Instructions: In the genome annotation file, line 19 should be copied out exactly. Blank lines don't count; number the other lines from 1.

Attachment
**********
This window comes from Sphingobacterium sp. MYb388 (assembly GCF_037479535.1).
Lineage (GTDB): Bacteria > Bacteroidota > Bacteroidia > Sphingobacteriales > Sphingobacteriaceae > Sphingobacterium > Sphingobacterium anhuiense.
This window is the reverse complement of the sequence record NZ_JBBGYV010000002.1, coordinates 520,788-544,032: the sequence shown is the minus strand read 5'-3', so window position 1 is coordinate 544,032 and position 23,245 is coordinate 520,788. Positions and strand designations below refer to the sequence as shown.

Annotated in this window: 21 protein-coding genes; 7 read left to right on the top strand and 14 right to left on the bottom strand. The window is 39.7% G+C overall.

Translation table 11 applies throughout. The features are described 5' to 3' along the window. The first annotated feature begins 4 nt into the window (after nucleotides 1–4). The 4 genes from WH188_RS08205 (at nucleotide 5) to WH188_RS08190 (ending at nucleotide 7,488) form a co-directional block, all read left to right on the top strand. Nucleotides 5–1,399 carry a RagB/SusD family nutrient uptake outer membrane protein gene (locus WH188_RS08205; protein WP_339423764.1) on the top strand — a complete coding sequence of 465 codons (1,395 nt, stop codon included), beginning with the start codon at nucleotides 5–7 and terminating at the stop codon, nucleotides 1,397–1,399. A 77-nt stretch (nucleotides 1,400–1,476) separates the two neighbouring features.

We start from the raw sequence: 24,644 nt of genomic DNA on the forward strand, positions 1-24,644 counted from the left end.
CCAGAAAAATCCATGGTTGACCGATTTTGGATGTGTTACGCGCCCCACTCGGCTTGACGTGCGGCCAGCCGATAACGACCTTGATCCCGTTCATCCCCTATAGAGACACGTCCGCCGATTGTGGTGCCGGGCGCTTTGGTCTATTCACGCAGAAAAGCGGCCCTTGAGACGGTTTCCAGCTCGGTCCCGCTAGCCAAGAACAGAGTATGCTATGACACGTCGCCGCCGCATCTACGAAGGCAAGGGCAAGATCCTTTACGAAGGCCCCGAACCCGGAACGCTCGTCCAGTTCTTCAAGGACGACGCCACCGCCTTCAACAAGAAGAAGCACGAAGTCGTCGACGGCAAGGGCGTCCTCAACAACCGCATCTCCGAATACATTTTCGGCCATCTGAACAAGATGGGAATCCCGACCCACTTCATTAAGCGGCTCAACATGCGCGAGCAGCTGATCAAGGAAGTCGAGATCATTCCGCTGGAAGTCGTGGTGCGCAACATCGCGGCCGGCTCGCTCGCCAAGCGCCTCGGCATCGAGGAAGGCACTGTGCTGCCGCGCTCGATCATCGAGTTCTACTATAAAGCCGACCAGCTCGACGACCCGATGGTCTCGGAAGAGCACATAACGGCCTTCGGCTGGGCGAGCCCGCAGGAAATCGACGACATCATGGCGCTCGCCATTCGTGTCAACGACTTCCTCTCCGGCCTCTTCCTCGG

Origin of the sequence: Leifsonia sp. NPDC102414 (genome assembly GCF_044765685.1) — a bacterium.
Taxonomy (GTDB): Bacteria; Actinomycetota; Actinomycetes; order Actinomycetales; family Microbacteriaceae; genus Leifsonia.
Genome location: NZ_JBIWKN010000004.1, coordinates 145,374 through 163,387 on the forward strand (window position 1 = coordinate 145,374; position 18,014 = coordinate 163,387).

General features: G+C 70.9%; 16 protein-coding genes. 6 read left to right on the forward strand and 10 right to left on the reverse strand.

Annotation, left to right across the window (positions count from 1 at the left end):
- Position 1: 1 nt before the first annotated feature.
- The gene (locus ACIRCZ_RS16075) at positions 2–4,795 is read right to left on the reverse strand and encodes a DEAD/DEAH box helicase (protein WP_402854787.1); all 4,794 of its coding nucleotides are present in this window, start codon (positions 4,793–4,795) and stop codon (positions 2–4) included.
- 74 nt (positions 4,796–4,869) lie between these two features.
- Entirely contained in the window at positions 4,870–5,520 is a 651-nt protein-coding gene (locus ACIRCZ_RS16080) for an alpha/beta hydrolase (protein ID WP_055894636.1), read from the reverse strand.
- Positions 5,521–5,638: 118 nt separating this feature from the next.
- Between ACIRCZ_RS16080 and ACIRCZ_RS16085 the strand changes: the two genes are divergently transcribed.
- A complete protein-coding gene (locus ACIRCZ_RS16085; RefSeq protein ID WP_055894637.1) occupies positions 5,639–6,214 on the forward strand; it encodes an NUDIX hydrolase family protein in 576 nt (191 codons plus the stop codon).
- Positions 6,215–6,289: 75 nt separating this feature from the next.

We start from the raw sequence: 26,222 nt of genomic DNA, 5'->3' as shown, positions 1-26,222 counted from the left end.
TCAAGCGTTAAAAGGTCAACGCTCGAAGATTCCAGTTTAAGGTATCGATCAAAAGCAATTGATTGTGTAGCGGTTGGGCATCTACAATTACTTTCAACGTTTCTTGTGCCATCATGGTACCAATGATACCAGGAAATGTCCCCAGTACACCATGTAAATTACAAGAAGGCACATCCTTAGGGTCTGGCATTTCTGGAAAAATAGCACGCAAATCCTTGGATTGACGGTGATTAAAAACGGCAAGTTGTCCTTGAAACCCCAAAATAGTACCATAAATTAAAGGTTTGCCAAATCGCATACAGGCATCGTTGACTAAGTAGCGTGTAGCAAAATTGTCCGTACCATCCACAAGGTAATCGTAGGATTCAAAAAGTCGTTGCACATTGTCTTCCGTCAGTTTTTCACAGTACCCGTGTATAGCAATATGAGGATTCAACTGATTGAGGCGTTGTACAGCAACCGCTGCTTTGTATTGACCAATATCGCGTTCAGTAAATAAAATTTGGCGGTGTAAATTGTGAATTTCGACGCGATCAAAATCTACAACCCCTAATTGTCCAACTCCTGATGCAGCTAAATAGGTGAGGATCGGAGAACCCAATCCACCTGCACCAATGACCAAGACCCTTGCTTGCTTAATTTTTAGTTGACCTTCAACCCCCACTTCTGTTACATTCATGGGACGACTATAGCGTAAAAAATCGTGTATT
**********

- A complete protein-coding gene (locus ACIRCZ_RS16085; RefSeq protein ID WP_055894637.1) occupies positions 5,639–6,214 on the forward strand; it encodes an NUDIX hydrolase family protein in 576 nt (191 codons plus the stop codon).